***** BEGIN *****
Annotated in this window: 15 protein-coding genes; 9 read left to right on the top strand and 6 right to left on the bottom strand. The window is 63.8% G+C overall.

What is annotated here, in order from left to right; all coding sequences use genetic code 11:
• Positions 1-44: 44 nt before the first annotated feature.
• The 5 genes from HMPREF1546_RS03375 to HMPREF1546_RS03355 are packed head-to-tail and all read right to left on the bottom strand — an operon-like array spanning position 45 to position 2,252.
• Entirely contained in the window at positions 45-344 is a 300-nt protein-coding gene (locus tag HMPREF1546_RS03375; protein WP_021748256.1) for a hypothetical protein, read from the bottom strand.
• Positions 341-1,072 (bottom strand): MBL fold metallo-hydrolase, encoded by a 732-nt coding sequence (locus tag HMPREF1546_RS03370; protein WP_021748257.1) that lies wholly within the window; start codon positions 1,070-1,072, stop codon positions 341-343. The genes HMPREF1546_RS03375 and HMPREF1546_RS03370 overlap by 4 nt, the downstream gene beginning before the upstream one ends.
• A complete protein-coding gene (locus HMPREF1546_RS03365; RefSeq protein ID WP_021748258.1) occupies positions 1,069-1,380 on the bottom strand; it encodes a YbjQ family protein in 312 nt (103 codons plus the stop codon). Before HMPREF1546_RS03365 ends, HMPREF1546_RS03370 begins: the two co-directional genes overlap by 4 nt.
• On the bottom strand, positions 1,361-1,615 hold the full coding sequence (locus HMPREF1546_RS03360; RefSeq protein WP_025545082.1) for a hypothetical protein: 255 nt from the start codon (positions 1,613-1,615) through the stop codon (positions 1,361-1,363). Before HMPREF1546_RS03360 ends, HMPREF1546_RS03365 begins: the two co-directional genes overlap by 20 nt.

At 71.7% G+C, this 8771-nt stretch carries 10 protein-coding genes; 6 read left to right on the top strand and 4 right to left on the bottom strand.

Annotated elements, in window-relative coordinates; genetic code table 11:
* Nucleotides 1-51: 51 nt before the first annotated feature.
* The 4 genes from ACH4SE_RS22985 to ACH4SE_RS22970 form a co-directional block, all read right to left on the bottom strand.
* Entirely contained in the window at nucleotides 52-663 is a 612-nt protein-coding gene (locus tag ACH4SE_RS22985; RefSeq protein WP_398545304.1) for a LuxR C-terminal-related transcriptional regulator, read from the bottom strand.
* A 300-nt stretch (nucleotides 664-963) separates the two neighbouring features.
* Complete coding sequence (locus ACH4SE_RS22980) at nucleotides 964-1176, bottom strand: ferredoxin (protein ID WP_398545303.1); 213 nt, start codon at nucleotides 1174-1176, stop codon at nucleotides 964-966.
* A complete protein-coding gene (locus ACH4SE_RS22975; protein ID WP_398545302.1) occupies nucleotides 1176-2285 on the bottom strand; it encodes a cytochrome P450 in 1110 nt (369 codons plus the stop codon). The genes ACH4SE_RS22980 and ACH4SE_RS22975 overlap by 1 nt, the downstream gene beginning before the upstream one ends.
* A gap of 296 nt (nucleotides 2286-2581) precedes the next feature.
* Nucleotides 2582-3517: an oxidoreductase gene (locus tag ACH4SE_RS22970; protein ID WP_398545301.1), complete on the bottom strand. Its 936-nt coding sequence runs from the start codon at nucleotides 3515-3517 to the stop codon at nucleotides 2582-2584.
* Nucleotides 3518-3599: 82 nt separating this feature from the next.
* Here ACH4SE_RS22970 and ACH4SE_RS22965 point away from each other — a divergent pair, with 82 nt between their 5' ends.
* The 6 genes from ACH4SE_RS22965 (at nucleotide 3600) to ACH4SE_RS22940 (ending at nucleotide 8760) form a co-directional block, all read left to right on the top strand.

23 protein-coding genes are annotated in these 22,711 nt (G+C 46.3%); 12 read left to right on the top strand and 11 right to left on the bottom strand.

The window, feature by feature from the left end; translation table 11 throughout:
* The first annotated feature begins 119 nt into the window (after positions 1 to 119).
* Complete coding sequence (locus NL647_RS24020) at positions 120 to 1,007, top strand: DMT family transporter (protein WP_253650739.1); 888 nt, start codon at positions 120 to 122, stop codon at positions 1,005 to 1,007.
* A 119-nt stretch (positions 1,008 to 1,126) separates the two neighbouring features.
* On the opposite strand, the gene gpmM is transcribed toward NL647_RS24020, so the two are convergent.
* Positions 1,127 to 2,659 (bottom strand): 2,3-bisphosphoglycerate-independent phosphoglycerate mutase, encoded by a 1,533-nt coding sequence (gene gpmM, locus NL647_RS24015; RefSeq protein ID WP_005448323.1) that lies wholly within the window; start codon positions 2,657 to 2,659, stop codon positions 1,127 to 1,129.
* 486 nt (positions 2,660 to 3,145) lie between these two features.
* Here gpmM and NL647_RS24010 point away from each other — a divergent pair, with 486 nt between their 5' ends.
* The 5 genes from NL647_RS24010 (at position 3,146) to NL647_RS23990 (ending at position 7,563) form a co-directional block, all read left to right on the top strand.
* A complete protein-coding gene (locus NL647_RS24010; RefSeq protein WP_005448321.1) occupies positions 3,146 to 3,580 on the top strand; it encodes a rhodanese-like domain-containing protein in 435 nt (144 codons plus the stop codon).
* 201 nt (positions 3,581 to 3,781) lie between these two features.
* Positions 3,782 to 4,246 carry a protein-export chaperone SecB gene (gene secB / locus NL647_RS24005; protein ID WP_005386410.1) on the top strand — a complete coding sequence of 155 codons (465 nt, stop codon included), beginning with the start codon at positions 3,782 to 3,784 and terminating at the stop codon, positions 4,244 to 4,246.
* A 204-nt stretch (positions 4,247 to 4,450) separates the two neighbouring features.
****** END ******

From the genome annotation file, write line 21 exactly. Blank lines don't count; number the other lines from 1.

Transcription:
* The 6 genes from ACH4SE_RS22965 (at nucleotide 3600) to ACH4SE_RS22940 (ending at nucleotide 8760) form a co-directional block, all read left to right on the top strand.